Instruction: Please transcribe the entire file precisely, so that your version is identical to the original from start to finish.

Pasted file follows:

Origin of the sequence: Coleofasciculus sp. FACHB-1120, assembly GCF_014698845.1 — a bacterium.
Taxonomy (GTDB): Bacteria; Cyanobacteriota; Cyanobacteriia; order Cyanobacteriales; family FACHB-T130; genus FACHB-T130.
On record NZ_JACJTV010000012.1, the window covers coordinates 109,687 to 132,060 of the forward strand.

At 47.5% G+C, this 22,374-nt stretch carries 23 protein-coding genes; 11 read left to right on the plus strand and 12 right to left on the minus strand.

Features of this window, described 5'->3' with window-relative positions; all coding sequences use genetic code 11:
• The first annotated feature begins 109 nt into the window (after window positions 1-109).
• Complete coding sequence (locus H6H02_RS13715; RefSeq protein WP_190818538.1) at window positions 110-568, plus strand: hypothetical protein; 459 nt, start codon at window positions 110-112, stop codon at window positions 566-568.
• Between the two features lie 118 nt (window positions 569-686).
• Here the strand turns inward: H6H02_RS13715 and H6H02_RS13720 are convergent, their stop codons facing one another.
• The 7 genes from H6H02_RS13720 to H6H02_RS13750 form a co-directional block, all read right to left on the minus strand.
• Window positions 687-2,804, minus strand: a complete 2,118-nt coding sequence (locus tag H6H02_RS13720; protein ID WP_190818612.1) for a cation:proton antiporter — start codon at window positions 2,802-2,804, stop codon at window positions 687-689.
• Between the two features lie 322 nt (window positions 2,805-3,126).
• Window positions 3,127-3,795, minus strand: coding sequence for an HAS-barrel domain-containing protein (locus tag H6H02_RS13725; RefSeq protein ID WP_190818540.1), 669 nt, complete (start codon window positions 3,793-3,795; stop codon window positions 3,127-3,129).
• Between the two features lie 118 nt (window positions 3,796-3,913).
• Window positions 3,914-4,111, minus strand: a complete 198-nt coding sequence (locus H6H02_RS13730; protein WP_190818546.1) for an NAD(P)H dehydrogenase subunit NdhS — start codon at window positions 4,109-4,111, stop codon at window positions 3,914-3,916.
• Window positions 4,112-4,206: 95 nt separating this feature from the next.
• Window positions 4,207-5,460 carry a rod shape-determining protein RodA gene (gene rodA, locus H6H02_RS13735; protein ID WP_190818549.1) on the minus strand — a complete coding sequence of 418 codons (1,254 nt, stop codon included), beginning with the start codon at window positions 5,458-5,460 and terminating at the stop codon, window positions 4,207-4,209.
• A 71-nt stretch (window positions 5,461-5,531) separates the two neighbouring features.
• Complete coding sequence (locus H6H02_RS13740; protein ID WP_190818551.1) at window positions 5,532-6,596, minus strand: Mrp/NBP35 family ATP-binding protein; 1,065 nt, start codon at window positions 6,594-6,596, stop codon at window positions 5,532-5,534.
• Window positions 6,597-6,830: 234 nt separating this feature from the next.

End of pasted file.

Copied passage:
Origin of the sequence: Coleofasciculus sp. FACHB-1120, assembly GCF_014698845.1 — a bacterium.
Taxonomy (GTDB): Bacteria; Cyanobacteriota; Cyanobacteriia; order Cyanobacteriales; family FACHB-T130; genus FACHB-T130.
On record NZ_JACJTV010000012.1, the window covers coordinates 109,687 to 132,060 of the forward strand.

At 47.5% G+C, this 22,374-nt stretch carries 23 protein-coding genes; 11 read left to right on the plus strand and 12 right to left on the minus strand.

Features of this window, described 5'->3' with window-relative positions; all coding sequences use genetic code 11:
• The first annotated feature begins 109 nt into the window (after window positions 1-109).
• Complete coding sequence (locus H6H02_RS13715; RefSeq protein WP_190818538.1) at window positions 110-568, plus strand: hypothetical protein; 459 nt, start codon at window positions 110-112, stop codon at window positions 566-568.
• Between the two features lie 118 nt (window positions 569-686).
• Here the strand turns inward: H6H02_RS13715 and H6H02_RS13720 are convergent, their stop codons facing one another.
• The 7 genes from H6H02_RS13720 to H6H02_RS13750 form a co-directional block, all read right to left on the minus strand.
• Window positions 687-2,804, minus strand: a complete 2,118-nt coding sequence (locus tag H6H02_RS13720; protein ID WP_190818612.1) for a cation:proton antiporter — start codon at window positions 2,802-2,804, stop codon at window positions 687-689.
• Between the two features lie 322 nt (window positions 2,805-3,126).
• Window positions 3,127-3,795, minus strand: coding sequence for an HAS-barrel domain-containing protein (locus tag H6H02_RS13725; RefSeq protein ID WP_190818540.1), 669 nt, complete (start codon window positions 3,793-3,795; stop codon window positions 3,127-3,129).
• Between the two features lie 118 nt (window positions 3,796-3,913).
• Window positions 3,914-4,111, minus strand: a complete 198-nt coding sequence (locus H6H02_RS13730; protein WP_190818546.1) for an NAD(P)H dehydrogenase subunit NdhS — start codon at window positions 4,109-4,111, stop codon at window positions 3,914-3,916.
• Window positions 4,112-4,206: 95 nt separating this feature from the next.
• Window positions 4,207-5,460 carry a rod shape-determining protein RodA gene (gene rodA, locus H6H02_RS13735; protein ID WP_190818549.1) on the minus strand — a complete coding sequence of 418 codons (1,254 nt, stop codon included), beginning with the start codon at window positions 5,458-5,460 and terminating at the stop codon, window positions 4,207-4,209.
• A 71-nt stretch (window positions 5,461-5,531) separates the two neighbouring features.
• Complete coding sequence (locus H6H02_RS13740; protein ID WP_190818551.1) at window positions 5,532-6,596, minus strand: Mrp/NBP35 family ATP-binding protein; 1,065 nt, start codon at window positions 6,594-6,596, stop codon at window positions 5,532-5,534.
• Window positions 6,597-6,830: 234 nt separating this feature from the next.